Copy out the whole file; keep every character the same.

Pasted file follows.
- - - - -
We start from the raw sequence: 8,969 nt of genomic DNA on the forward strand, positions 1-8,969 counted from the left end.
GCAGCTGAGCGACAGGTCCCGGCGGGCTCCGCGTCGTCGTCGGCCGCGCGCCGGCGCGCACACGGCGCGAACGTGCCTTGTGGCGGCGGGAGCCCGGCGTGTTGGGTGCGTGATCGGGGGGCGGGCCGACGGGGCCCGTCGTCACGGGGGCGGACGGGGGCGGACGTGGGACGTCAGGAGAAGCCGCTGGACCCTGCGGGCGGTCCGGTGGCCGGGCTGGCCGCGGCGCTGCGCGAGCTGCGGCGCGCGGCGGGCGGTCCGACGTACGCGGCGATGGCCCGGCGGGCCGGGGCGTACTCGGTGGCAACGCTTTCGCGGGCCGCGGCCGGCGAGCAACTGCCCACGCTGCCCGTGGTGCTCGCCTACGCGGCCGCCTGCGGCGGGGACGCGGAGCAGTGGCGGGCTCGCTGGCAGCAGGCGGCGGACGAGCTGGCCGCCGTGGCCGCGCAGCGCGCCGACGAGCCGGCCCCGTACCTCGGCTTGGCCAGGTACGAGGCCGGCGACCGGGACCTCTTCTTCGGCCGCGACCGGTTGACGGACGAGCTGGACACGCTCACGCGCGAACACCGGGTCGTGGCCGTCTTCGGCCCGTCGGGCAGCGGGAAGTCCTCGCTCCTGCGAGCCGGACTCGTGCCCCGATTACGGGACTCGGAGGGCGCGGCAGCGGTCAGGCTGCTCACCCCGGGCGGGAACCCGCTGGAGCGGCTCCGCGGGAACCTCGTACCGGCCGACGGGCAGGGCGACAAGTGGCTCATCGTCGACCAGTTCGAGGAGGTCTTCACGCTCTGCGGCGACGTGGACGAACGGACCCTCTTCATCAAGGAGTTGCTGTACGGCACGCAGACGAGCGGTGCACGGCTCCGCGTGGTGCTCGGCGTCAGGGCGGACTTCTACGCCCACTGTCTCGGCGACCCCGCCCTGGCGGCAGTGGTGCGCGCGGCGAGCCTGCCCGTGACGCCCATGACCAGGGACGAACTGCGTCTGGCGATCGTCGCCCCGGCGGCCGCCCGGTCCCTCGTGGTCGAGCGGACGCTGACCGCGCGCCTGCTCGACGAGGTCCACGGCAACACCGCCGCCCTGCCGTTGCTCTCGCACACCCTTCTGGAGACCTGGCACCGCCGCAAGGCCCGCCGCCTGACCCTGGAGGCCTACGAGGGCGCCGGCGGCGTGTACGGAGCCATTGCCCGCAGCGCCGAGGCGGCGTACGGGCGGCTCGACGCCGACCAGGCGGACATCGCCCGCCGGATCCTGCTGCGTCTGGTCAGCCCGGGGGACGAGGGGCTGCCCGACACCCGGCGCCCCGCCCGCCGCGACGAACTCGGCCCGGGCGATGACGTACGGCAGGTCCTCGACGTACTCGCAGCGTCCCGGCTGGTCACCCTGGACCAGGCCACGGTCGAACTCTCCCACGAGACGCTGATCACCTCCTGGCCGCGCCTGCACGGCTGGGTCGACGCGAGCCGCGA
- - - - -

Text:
We start from the raw sequence: 8,969 nt of genomic DNA on the forward strand, positions 1-8,969 counted from the left end.
GCAGCTGAGCGACAGGTCCCGGCGGGCTCCGCGTCGTCGTCGGCCGCGCGCCGGCGCGCACACGGCGCGAACGTGCCTTGTGGCGGCGGGAGCCCGGCGTGTTGGGTGCGTGATCGGGGGGCGGGCCGACGGGGCCCGTCGTCACGGGGGCGGACGGGGGCGGACGTGGGACGTCAGGAGAAGCCGCTGGACCCTGCGGGCGGTCCGGTGGCCGGGCTGGCCGCGGCGCTGCGCGAGCTGCGGCGCGCGGCGGGCGGTCCGACGTACGCGGCGATGGCCCGGCGGGCCGGGGCGTACTCGGTGGCAACGCTTTCGCGGGCCGCGGCCGGCGAGCAACTGCCCACGCTGCCCGTGGTGCTCGCCTACGCGGCCGCCTGCGGCGGGGACGCGGAGCAGTGGCGGGCTCGCTGGCAGCAGGCGGCGGACGAGCTGGCCGCCGTGGCCGCGCAGCGCGCCGACGAGCCGGCCCCGTACCTCGGCTTGGCCAGGTACGAGGCCGGCGACCGGGACCTCTTCTTCGGCCGCGACCGGTTGACGGACGAGCTGGACACGCTCACGCGCGAACACCGGGTCGTGGCCGTCTTCGGCCCGTCGGGCAGCGGGAAGTCCTCGCTCCTGCGAGCCGGACTCGTGCCCCGATTACGGGACTCGGAGGGCGCGGCAGCGGTCAGGCTGCTCACCCCGGGCGGGAACCCGCTGGAGCGGCTCCGCGGGAACCTCGTACCGGCCGACGGGCAGGGCGACAAGTGGCTCATCGTCGACCAGTTCGAGGAGGTCTTCACGCTCTGCGGCGACGTGGACGAACGGACCCTCTTCATCAAGGAGTTGCTGTACGGCACGCAGACGAGCGGTGCACGGCTCCGCGTGGTGCTCGGCGTCAGGGCGGACTTCTACGCCCACTGTCTCGGCGACCCCGCCCTGGCGGCAGTGGTGCGCGCGGCGAGCCTGCCCGTGACGCCCATGACCAGGGACGAACTGCGTCTGGCGATCGTCGCCCCGGCGGCCGCCCGGTCCCTCGTGGTCGAGCGGACGCTGACCGCGCGCCTGCTCGACGAGGTCCACGGCAACACCGCCGCCCTGCCGTTGCTCTCGCACACCCTTCTGGAGACCTGGCACCGCCGCAAGGCCCGCCGCCTGACCCTGGAGGCCTACGAGGGCGCCGGCGGCGTGTACGGAGCCATTGCCCGCAGCGCCGAGGCGGCGTACGGGCGGCTCGACGCCGACCAGGCGGACATCGCCCGCCGGATCCTGCTGCGTCTGGTCAGCCCGGGGGACGAGGGGCTGCCCGACACCCGGCGCCCCGCCCGCCGCGACGAACTCGGCCCGGGCGATGACGTACGGCAGGTCCTCGACGTACTCGCAGCGTCCCGGCTGGTCACCCTGGACCAGGCCACGGTCGAACTCTCCCACGAGACGCTGATCACCTCCTGGCCGCGCCTGCACGGCTGGGTCGACGCGAGCCGCGA